Today when you think of the San Francisco Giants one can quickly refer to Barry Bonds. I mean who can blame you, he won the MVP four times in a row and is the current reining home run king. But before Barry there was Willie and I’m not speaking of Willie Mays, another Giants great, I’m speaking of Willie McCovey who died recently and caused baseball fans everywhere to remember his legacy. Read More
Settling in on a Sunday afternoon getting ready to watch Game 5 of the World Series. Boston Red Sox lead the Los Angeles Dodgers 3 games to 1 and more than likely will go on to win their 9th World Series Championship. So it got me to thinking about Boston legends like: Jimmy Collins, Joe Cronin, Bobby Doerr and Carl Yastrzemski. More modern-day legends like Jim Rice, Wade Boggs, and Pedro Martinez. But of the 11 Boston Red Sox Hall of Famers none is more intriguing to me than Teddy Ballgame. Read More
Sandy Koufax had a slow start in the major leagues. Drafted in 1955 he struggled the first two years in the league, in fact he couldn’t find the strike zone to save his life but he watched, observed and learned. The result. He evolved into the most dominating pitcher, without a doubt and with no equal. Read More
Earlier this month, on June 6th, 2018 St. Louis Cardinal great Red Schoendienst passed away at age 95. My condolences to friends and family. In this post I’d like to pay homage to this 1989 Hall of Fame inductee and I’d like to start with his name. Read More
My last post was on newly inducted Hall of Famer and former San Diego Padre Trevor Hoffman. As a blogger I often seek for something to inspire my next post. Hit with the flu and feeling a bit under the weather this past week or so, all I wanted was rest. I finally mustered up enough strength to defend myself from my family who accused me of being a baby when I’m sick, of course I disagreed and opted to watch some television. I came across an MLB Network Premier. It was a documentary on Hall of Famer and also former San Diego Padre, Tony Gwynn. Read More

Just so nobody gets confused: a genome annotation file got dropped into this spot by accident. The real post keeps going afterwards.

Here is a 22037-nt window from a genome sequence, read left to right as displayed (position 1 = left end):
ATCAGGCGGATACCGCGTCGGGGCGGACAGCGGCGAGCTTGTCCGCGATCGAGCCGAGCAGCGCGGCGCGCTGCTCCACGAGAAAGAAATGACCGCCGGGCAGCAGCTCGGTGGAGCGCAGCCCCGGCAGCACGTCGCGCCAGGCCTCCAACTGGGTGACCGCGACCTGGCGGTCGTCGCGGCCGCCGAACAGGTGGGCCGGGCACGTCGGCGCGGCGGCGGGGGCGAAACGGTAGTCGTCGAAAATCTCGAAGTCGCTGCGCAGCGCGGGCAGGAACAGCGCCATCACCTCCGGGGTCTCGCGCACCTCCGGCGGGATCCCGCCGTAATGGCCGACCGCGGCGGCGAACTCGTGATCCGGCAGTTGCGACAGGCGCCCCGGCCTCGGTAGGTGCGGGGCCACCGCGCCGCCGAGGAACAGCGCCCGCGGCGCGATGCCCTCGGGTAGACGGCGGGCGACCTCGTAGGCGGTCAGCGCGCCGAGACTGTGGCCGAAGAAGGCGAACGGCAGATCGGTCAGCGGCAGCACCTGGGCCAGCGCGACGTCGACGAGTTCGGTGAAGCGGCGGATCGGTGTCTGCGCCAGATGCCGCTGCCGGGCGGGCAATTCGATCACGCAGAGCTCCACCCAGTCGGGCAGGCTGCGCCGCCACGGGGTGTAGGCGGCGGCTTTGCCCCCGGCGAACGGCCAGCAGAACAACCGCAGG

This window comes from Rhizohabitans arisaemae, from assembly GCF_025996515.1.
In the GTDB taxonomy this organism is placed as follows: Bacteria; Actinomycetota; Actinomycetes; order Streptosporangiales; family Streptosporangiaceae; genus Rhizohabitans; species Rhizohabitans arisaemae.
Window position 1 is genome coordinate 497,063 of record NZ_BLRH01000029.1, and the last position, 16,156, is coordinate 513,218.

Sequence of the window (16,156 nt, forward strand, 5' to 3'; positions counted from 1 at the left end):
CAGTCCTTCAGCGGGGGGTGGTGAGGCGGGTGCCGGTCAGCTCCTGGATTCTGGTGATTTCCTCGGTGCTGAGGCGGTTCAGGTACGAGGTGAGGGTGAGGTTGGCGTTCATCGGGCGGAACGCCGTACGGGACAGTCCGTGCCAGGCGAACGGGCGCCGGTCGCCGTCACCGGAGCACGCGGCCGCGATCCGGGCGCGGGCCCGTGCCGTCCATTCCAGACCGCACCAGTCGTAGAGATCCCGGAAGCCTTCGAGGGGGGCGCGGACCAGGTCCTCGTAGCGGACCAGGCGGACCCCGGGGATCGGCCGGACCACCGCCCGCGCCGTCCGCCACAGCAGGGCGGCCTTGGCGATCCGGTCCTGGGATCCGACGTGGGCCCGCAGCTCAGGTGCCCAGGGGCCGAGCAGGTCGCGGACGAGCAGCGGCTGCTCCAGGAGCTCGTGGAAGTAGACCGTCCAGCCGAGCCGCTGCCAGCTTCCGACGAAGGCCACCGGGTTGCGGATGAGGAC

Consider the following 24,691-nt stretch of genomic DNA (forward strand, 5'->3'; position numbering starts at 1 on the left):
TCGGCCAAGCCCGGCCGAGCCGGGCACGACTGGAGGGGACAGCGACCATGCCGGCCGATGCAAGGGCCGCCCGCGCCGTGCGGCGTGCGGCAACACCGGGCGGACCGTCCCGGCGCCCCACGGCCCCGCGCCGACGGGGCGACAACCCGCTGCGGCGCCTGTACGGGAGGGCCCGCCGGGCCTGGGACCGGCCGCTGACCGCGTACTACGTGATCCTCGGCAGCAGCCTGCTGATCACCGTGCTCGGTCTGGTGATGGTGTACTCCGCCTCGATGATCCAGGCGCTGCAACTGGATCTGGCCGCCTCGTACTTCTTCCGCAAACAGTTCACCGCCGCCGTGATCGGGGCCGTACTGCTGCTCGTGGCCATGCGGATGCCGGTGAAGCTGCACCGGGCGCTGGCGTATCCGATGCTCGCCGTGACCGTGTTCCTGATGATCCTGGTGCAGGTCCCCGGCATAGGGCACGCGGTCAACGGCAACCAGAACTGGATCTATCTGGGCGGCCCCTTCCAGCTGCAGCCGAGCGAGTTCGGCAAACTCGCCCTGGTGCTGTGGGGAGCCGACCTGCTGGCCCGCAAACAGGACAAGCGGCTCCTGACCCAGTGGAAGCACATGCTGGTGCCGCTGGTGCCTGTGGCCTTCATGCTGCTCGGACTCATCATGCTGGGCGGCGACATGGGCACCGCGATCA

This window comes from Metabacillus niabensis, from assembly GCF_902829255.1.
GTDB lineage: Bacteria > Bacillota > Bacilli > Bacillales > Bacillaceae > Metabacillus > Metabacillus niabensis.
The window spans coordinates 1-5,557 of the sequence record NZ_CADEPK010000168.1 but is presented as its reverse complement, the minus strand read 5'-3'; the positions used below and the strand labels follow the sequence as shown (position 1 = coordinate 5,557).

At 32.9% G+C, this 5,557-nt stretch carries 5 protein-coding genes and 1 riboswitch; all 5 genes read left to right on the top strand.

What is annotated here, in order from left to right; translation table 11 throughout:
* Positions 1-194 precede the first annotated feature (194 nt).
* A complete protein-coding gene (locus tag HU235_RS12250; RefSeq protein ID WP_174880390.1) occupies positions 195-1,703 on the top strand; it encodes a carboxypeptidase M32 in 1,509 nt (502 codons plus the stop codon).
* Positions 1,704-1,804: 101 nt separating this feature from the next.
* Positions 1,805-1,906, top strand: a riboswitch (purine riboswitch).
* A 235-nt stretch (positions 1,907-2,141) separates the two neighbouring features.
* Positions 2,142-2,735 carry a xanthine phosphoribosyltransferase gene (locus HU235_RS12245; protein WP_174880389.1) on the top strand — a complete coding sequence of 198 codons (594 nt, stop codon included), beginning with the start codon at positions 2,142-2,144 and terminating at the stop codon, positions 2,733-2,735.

It was something right out of a movie. The San Diego Padres find themselves in a bit of a pinch trying to get the final out of the eighth inning. Manager Bruce Bochy comes out to relieve his pitcher and immediately there is a buzz that starts to come from the stands, the fans knew it was “Trevor Time.” Bochy signals the bullpen and simultaneously cues the entry music for his closer Trevor Hoffman. It was the opening notes of AC/DC’s song, Hell’s Bells. The crowd loved the bantering of their opponents as the eery toll of the bells blasted through the speakers as Trevor Hoffman made his way to the mound. Read More
Two things have always stood out to me about newly inducted Hall of Famer Jim Thome. For starters his socks. They were worn about as high as they can go and the cuff of his pants were about an inch or so below the knee cap exposing most of his socks. The other memorable characteristic is in his bat stance. He would get set by pointing his bat to center field prior to each pitch. Thome’s sock fashion made him a trend setter but it’s his performance at the plate that made him one of the all-time greats. Read More
Today when I think of baseball’s big men I think of 6′ 7″ Aaron Judge or 6′ 6″ Giancarlo Stanton. Likewise when I think of big men at the turn of the century I think of 6′ 3″ 235 lb Vladimir Guerrero. He was a strong man with long legs and what appeared to be even longer arms that gave him the unusual ability to hit anything you threw at him. Read More
Larry Wayne Jones, Jr was given the nickname “Chipper” by his family who viewed him as a “chip off the old block,” referring to his father who was a teacher and baseball coach at a local high school. The influence of his father paid off as the Atlanta Braves chose Chipper as the No.1 Draft Pick in the first round of the 1990 Draft. Read More
On Sunday December 10, 2017 Baseball’s Hall of Fame Veteran’s Committee announced their picks for the 2018 Hall of Fame Induction Ceremony. The Committee voted and it was a proud day for the city of Detroit as two of their own were chosen: Jack Morris and Alan Trammell. There were 10 players on the ballot. Read More